Jul 26, 2021 - Energy & Environment

House Oversight panel demands interview with top Exxon lobbyist over climate

Representative Ro Khanna of California.

Rep. Ro Khanna, (D-Calif.), seen on Capitol Hill on April 4, 2019. Photo: Saul Loeb/AFP via Getty Images

The House Committee on Oversight on Monday requested an interview with ExxonMobil senior lobbyist Keith McCoy regarding the company's efforts "to mislead the global public" and Congress about fossil fuels' role in causing global warming.

Why it matters: The request for a transcribed interview on Aug. 9, sent Monday, comes after McCoy was caught on camera discussing the company's lobbying tactics. This is the most serious congressional action to date related to the widely reported videos in which McCoy spoke candidly and under false pretenses with representatives of the environmental group GreenpeaceUK.

The videos were aired by the British broadcaster Channel 4.

The big picture: In the letter to McCoy, Democratic Reps. Ro Khanna of California, who chairs the panel's Subcommittee on Environment, and Carolyn Maloney of New York, who leads the powerful full committee, point out several issues they want answers on from the senior director of Exxon's federal relations shop.

Details: The issues Maloney and Khanna express interest in include climate science and policy, as well as hazardous chemicals regulation and the company's view of lawmakers as fish that need to be "reeled in" via lobbying efforts.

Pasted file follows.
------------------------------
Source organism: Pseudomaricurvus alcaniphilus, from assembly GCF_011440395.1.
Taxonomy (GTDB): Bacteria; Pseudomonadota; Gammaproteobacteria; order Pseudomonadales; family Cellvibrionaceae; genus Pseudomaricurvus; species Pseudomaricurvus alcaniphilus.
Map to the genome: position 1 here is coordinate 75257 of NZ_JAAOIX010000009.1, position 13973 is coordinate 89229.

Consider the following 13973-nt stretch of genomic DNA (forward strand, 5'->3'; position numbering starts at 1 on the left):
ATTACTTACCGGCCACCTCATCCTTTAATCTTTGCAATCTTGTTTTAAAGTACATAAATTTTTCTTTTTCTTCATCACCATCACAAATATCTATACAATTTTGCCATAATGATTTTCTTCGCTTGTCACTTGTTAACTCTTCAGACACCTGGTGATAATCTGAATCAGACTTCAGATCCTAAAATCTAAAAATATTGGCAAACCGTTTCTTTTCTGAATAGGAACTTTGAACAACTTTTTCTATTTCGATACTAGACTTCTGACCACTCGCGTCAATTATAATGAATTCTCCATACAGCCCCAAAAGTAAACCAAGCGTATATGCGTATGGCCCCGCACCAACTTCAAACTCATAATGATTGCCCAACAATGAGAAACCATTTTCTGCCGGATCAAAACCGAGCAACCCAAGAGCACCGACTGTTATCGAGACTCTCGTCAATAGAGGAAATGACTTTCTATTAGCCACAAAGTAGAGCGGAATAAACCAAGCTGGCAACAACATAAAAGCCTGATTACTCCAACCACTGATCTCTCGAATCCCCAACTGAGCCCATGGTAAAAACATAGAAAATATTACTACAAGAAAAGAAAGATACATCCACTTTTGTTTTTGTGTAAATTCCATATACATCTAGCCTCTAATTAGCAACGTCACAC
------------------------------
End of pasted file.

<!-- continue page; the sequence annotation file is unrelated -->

• First on their list is Exxon's history of funding think tanks and trade associations as part of a campaign to sow public doubt in climate science, despite the company's longstanding knowledge of how serious a threat global warming poses.
  • The letter to McCoy requesting the interview notes that McCoy can shed light on any ongoing disinformation efforts.
  • "Your statements raise serious concerns about your role in ongoing efforts by ExxonMobil and the fossil fuel industry to spread disinformation, including through the use of "shadow groups," in order to block action to address climate change," the lawmakers write.
  • On the tapes, McCoy and also discussed Exxon's role in producing substances containing polyfluoroalkyl substances (PFAS), also known as "forever chemicals," and characterized Exxon's support of a carbon tax as a ploy to appear to be favoring climate action when the company knows it most likely won't be adopted.
  • In the videos, McCoy told the Greenpeace activist who recorded the discussion that backing a carbon tax gives Exxon a "talking point," but that it's "not going to happen."

Catch up quick: McCoy has publicly apologized for his comments, and Exxon CEO Darren Woods took the unusual step of issuing an apology soon after they became news.

  • Exxon is the subject of litigation in multiple jurisdictions for knowing early on that its products posed the risk of contributing to global warming, and its strategic choice to fund think tanks and trade associations that worked to cast doubt about the reliability of the science.

What's next: The lawmakers gave McCoy until Friday to respond to their request, and the signature of the full committee chair on the letter indicates that a subpoena to provide testimony could follow a refusal to cooperate.

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